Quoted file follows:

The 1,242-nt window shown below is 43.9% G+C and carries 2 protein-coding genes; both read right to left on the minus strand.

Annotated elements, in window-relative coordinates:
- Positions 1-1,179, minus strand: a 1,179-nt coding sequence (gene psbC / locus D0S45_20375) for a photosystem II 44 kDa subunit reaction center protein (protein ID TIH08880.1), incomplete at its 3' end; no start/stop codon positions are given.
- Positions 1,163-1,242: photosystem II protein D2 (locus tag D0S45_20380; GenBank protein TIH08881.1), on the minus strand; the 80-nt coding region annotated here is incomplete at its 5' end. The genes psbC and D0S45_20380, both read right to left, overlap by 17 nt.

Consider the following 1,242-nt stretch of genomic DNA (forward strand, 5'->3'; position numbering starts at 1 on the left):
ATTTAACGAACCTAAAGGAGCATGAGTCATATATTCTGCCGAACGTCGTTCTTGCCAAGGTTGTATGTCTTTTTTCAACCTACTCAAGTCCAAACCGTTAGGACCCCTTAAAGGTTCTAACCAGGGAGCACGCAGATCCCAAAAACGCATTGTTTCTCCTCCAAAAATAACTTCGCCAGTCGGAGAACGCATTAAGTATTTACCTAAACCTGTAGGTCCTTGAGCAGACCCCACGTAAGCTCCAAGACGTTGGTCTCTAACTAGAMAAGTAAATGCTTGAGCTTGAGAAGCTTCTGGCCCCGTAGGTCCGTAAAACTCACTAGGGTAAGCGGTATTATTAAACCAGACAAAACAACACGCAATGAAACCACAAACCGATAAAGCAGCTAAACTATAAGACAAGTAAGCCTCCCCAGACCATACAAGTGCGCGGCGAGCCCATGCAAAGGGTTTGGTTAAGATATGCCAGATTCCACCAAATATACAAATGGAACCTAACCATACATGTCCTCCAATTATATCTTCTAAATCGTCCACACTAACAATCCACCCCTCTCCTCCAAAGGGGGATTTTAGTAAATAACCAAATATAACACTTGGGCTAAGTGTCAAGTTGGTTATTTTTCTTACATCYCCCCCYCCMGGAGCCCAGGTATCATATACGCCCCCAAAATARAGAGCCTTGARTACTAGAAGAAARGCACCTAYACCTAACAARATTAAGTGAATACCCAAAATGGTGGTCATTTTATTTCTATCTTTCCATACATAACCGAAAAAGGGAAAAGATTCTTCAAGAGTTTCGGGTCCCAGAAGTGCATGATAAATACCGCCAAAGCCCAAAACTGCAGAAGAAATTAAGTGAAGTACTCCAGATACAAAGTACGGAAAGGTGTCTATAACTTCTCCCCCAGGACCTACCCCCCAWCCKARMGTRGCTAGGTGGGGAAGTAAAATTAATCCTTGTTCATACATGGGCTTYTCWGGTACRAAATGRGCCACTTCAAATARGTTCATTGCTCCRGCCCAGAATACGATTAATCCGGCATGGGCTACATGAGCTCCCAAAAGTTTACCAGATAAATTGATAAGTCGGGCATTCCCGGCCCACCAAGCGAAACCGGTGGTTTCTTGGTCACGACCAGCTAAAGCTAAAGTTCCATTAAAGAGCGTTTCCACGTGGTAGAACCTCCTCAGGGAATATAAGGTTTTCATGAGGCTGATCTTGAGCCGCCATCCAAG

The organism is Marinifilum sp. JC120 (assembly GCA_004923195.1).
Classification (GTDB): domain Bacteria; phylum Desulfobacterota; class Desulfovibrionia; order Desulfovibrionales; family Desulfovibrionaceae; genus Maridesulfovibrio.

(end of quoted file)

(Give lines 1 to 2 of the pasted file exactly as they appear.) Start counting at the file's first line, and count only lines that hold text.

The 1,242-nt window shown below is 43.9% G+C and carries 2 protein-coding genes; both read right to left on the minus strand.

Annotated elements, in window-relative coordinates: